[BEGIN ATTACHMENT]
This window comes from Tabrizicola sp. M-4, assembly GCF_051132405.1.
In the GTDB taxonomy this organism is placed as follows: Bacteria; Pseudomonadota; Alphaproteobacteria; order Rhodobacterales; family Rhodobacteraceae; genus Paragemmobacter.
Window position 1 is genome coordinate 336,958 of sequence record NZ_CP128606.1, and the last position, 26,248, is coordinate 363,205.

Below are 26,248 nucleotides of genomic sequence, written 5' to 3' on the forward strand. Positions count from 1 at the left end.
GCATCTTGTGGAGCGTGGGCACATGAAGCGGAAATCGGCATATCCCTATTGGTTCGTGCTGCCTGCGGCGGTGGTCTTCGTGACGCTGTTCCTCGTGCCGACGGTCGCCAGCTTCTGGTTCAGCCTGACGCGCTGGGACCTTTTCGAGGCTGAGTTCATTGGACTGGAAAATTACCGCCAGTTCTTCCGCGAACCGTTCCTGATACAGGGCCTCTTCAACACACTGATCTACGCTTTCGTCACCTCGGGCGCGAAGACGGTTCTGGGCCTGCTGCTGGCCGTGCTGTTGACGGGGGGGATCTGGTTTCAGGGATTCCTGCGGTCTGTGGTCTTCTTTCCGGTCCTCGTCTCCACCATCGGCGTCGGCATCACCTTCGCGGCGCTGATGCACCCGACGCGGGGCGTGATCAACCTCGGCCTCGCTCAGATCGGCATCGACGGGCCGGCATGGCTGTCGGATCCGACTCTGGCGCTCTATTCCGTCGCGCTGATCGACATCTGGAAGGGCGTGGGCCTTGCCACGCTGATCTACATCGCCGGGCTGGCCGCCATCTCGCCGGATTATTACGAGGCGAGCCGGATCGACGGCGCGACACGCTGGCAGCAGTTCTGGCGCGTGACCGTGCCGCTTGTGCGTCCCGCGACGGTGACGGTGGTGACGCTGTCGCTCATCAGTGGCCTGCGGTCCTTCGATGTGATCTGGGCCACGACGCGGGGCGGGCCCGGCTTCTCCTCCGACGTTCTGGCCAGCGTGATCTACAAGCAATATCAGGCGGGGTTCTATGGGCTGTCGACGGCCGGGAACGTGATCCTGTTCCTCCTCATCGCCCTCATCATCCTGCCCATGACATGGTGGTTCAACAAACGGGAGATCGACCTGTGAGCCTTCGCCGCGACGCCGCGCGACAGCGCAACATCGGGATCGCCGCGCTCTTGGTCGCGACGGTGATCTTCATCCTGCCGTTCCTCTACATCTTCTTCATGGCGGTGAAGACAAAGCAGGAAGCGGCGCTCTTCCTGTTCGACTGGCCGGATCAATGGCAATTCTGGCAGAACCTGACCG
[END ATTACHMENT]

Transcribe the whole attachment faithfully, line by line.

This window comes from Tabrizicola sp. M-4, assembly GCF_051132405.1.
In the GTDB taxonomy this organism is placed as follows: Bacteria; Pseudomonadota; Alphaproteobacteria; order Rhodobacterales; family Rhodobacteraceae; genus Paragemmobacter.
Window position 1 is genome coordinate 336,958 of sequence record NZ_CP128606.1, and the last position, 26,248, is coordinate 363,205.

Below are 26,248 nucleotides of genomic sequence, written 5' to 3' on the forward strand. Positions count from 1 at the left end.
GCATCTTGTGGAGCGTGGGCACATGAAGCGGAAATCGGCATATCCCTATTGGTTCGTGCTGCCTGCGGCGGTGGTCTTCGTGACGCTGTTCCTCGTGCCGACGGTCGCCAGCTTCTGGTTCAGCCTGACGCGCTGGGACCTTTTCGAGGCTGAGTTCATTGGACTGGAAAATTACCGCCAGTTCTTCCGCGAACCGTTCCTGATACAGGGCCTCTTCAACACACTGATCTACGCTTTCGTCACCTCGGGCGCGAAGACGGTTCTGGGCCTGCTGCTGGCCGTGCTGTTGACGGGGGGGATCTGGTTTCAGGGATTCCTGCGGTCTGTGGTCTTCTTTCCGGTCCTCGTCTCCACCATCGGCGTCGGCATCACCTTCGCGGCGCTGATGCACCCGACGCGGGGCGTGATCAACCTCGGCCTCGCTCAGATCGGCATCGACGGGCCGGCATGGCTGTCGGATCCGACTCTGGCGCTCTATTCCGTCGCGCTGATCGACATCTGGAAGGGCGTGGGCCTTGCCACGCTGATCTACATCGCCGGGCTGGCCGCCATCTCGCCGGATTATTACGAGGCGAGCCGGATCGACGGCGCGACACGCTGGCAGCAGTTCTGGCGCGTGACCGTGCCGCTTGTGCGTCCCGCGACGGTGACGGTGGTGACGCTGTCGCTCATCAGTGGCCTGCGGTCCTTCGATGTGATCTGGGCCACGACGCGGGGCGGGCCCGGCTTCTCCTCCGACGTTCTGGCCAGCGTGATCTACAAGCAATATCAGGCGGGGTTCTATGGGCTGTCGACGGCCGGGAACGTGATCCTGTTCCTCCTCATCGCCCTCATCATCCTGCCCATGACATGGTGGTTCAACAAACGGGAGATCGACCTGTGAGCCTTCGCCGCGACGCCGCGCGACAGCGCAACATCGGGATCGCCGCGCTCTTGGTCGCGACGGTGATCTTCATCCTGCCGTTCCTCTACATCTTCTTCATGGCGGTGAAGACAAAGCAGGAAGCGGCGCTCTTCCTGTTCGACTGGCCGGATCAATGGCAATTCTGGCAGAACCTGACCG